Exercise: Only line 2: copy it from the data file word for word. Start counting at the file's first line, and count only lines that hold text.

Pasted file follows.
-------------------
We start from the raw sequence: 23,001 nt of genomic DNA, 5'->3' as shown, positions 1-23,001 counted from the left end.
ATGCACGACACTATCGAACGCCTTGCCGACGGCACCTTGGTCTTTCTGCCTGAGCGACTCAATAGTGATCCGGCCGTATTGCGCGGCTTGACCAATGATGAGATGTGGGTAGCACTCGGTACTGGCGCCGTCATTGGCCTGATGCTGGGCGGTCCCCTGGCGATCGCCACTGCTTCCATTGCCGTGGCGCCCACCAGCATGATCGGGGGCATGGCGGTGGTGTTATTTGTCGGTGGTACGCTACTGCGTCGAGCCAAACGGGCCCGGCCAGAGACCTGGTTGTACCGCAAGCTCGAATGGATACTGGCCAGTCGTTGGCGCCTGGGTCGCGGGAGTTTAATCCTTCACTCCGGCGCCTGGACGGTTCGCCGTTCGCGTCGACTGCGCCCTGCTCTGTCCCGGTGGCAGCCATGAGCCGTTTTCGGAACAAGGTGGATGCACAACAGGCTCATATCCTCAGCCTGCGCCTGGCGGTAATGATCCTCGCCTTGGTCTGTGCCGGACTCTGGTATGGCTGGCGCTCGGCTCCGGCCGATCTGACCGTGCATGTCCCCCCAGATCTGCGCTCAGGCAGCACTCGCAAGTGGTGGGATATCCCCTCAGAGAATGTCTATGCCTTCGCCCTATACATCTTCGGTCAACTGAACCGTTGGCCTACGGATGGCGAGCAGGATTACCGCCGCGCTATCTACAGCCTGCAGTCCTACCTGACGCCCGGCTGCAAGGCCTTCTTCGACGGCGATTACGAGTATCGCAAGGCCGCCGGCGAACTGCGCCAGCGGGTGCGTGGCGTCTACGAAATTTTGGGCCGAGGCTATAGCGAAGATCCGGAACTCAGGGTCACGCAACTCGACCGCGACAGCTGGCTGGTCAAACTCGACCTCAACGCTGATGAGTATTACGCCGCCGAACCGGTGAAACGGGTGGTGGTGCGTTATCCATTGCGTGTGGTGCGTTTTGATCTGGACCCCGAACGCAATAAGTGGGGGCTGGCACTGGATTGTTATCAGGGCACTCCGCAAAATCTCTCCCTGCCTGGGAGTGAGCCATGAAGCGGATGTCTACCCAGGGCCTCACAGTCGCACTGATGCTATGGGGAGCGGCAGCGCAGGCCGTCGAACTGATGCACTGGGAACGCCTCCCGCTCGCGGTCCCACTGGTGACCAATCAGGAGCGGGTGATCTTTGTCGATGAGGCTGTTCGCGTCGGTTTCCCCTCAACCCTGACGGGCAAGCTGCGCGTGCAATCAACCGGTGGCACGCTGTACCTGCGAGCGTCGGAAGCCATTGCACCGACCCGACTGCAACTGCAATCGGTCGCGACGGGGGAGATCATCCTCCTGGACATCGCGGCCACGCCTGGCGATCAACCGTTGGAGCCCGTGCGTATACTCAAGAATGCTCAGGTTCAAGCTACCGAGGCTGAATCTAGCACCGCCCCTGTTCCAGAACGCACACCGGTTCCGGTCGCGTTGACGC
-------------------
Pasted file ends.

ATGCACGACACTATCGAACGCCTTGCCGACGGCACCTTGGTCTTTCTGCCTGAGCGACTCAATAGTGATCCGGCCGTATTGCGCGGCTTGACCAATGATGAGATGTGGGTAGCACTCGGTACTGGCGCCGTCATTGGCCTGATGCTGGGCGGTCCCCTGGCGATCGCCACTGCTTCCATTGCCGTGGCGCCCACCAGCATGATCGGGGGCATGGCGGTGGTGTTATTTGTCGGTGGTACGCTACTGCGTCGAGCCAAACGGGCCCGGCCAGAGACCTGGTTGTACCGCAAGCTCGAATGGATACTGGCCAGTCGTTGGCGCCTGGGTCGCGGGAGTTTAATCCTTCACTCCGGCGCCTGGACGGTTCGCCGTTCGCGTCGACTGCGCCCTGCTCTGTCCCGGTGGCAGCCATGAGCCGTTTTCGGAACAAGGTGGATGCACAACAGGCTCATATCCTCAGCCTGCGCCTGGCGGTAATGATCCTCGCCTTGGTCTGTGCCGGACTCTGGTATGGCTGGCGCTCGGCTCCGGCCGATCTGACCGTGCATGTCCCCCCAGATCTGCGCTCAGGCAGCACTCGCAAGTGGTGGGATATCCCCTCAGAGAATGTCTATGCCTTCGCCCTATACATCTTCGGTCAACTGAACCGTTGGCCTACGGATGGCGAGCAGGATTACCGCCGCGCTATCTACAGCCTGCAGTCCTACCTGACGCCCGGCTGCAAGGCCTTCTTCGACGGCGATTACGAGTATCGCAAGGCCGCCGGCGAACTGCGCCAGCGGGTGCGTGGCGTCTACGAAATTTTGGGCCGAGGCTATAGCGAAGATCCGGAACTCAGGGTCACGCAACTCGACCGCGACAGCTGGCTGGTCAAACTCGACCTCAACGCTGATGAGTATTACGCCGCCGAACCGGTGAAACGGGTGGTGGTGCGTTATCCATTGCGTGTGGTGCGTTTTGATCTGGACCCCGAACGCAATAAGTGGGGGCTGGCACTGGATTGTTATCAGGGCACTCCGCAAAATCTCTCCCTGCCTGGGAGTGAGCCATGAAGCGGATGTCTACCCAGGGCCTCACAGTCGCACTGATGCTATGGGGAGCGGCAGCGCAGGCCGTCGAACTGATGCACTGGGAACGCCTCCCGCTCGCGGTCCCACTGGTGACCAATCAGGAGCGGGTGATCTTTGTCGATGAGGCTGTTCGCGTCGGTTTCCCCTCAACCCTGACGGGCAAGCTGCGCGTGCAATCAACCGGTGGCACGCTGTACCTGCGAGCGTCGGAAGCCATTGCACCGACCCGACTGCAACTGCAATCGGTCGCGACGGGGGAGATCATCCTCCTGGACATCGCGGCCACGCCTGGCGATCAACCGTTGGAGCCCGTGCGTATACTCAAGAATGCTCAGGTTCAAGCTACCGAGGCTGAATCTAGCACCGCCCCTGTTCCAGAACGCACACCGGTTCCGGTCGCGTTGACGC